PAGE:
Bailoo, J. D., Murphy, E., Varholick, J. A. et al. 2018. Evaluation of the effects of space allowance on measures of animal welfare in laboratory mice. Scientific Reports 8, 713.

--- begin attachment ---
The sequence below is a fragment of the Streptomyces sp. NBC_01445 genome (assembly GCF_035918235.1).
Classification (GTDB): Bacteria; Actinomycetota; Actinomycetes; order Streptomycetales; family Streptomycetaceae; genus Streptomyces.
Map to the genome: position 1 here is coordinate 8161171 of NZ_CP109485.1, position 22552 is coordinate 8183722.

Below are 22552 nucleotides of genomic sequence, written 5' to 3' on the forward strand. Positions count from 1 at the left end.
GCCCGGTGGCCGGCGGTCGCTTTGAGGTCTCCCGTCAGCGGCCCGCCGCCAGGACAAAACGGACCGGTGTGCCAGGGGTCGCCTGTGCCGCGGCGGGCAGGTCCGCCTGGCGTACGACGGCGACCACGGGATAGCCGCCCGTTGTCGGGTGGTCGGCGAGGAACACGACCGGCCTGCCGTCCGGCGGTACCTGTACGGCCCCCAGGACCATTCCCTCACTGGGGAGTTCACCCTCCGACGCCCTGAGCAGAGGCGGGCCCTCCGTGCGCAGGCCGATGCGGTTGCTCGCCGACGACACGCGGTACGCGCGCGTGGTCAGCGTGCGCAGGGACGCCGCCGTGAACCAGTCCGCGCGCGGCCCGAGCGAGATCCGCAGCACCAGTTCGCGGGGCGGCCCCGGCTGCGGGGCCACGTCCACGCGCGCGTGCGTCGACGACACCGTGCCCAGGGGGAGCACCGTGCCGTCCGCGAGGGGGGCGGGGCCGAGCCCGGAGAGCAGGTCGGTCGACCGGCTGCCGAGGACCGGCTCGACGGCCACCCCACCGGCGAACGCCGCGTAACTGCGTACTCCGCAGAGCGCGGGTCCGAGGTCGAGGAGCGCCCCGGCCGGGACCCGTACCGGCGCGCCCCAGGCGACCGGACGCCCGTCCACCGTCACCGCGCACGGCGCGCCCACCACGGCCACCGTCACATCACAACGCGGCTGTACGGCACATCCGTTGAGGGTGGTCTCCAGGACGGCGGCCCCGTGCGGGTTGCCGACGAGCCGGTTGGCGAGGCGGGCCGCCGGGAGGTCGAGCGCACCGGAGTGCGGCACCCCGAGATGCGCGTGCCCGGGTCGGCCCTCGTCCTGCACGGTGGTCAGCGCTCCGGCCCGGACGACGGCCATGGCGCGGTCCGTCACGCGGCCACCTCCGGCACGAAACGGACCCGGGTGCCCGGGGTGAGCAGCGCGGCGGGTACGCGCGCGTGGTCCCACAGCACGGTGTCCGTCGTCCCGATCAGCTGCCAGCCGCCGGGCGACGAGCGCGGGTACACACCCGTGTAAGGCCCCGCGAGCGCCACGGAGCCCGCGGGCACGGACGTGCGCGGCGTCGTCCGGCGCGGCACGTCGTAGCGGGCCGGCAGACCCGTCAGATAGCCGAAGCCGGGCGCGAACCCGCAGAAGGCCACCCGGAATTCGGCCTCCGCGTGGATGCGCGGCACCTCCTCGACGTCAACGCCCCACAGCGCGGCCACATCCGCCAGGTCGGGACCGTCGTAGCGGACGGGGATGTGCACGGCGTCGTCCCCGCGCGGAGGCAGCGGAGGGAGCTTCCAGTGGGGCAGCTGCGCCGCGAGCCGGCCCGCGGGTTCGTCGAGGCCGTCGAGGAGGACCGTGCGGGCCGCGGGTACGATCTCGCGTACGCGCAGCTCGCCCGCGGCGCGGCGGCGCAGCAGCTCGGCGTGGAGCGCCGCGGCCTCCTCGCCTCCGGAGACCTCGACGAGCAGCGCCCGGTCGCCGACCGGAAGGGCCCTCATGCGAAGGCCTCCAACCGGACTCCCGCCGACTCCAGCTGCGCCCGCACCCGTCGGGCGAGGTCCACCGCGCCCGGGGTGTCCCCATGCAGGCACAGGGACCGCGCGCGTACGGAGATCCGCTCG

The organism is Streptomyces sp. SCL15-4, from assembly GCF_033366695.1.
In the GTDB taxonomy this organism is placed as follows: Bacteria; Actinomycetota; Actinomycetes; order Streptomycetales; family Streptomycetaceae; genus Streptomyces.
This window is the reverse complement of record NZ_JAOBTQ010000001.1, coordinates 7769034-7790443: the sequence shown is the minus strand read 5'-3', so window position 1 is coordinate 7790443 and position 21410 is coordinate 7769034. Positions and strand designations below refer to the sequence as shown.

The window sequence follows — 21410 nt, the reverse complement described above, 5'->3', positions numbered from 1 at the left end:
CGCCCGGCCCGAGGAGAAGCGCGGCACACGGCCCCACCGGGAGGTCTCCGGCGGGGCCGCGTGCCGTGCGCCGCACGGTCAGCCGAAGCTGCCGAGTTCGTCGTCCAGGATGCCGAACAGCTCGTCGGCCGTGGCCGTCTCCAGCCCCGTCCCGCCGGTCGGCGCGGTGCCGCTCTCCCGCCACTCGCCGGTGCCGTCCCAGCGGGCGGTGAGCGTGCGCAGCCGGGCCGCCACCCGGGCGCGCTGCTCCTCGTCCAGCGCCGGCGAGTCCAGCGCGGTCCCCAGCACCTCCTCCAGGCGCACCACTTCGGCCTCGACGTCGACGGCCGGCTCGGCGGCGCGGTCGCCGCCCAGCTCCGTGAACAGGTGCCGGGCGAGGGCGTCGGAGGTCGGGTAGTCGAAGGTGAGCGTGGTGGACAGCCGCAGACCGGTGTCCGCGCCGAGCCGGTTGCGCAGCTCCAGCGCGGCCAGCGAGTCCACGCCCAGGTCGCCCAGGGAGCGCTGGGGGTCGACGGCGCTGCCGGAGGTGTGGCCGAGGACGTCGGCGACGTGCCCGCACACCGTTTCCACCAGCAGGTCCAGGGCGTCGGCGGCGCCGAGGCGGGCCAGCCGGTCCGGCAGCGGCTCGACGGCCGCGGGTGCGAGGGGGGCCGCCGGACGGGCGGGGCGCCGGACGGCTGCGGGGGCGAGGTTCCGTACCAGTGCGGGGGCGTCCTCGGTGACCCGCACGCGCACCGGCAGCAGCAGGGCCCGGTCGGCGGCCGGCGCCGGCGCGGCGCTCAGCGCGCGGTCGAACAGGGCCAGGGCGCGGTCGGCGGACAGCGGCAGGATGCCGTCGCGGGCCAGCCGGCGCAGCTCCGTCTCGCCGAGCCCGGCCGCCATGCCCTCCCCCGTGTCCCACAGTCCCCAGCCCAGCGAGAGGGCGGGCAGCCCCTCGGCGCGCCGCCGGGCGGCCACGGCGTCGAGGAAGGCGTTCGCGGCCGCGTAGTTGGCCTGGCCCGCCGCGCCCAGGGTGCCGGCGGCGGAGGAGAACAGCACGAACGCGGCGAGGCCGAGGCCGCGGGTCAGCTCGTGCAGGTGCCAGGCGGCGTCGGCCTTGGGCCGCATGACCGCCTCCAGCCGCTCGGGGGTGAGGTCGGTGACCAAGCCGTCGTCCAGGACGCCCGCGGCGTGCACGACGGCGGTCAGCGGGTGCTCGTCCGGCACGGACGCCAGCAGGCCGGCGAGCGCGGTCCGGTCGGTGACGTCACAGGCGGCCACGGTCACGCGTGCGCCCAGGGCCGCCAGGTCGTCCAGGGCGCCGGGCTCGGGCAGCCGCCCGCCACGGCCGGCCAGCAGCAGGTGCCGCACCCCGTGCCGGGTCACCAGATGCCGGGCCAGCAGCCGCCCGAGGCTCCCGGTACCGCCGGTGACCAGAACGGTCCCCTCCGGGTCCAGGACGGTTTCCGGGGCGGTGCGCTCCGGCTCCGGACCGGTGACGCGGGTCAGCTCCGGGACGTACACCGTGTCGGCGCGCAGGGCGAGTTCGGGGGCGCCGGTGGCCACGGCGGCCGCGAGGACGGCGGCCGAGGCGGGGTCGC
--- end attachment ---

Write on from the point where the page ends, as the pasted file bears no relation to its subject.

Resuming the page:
We studied how space allowance affects measures of animal welfare in mice by systematically varying group size and cage type across three levels each in both males and females of two strains of mice (C57BL/6ByJ and BALB/cByJ; n = 216 cages, a total of 1152 mice). This allowed us to disentangle the effects of total floor area, group size, stocking density, and individual space allocation on a broad range of measures of welfare, including growth (food and water intake, body mass); stress physiology (glucocorticoid metabolites in faecal boli); emotionality (open field behaviour); brain function (recurrent perseveration in a two-choice guessing task); and home-cage behaviour (activity, stereotypic behaviour). While increasing group size was associated with a decrease in food and water intake in general, and more specifically with increased attrition due to escalated aggression in male BALB mice, no other consistent effects of any aspect of space allowance were found with respect to the measures studied here. Our results indicate that within the range of conditions commonly found in laboratory mouse housing, space allowance as such has little impact on measures of welfare, except for group size which may be a risk factor for escalating aggression in males of some strains.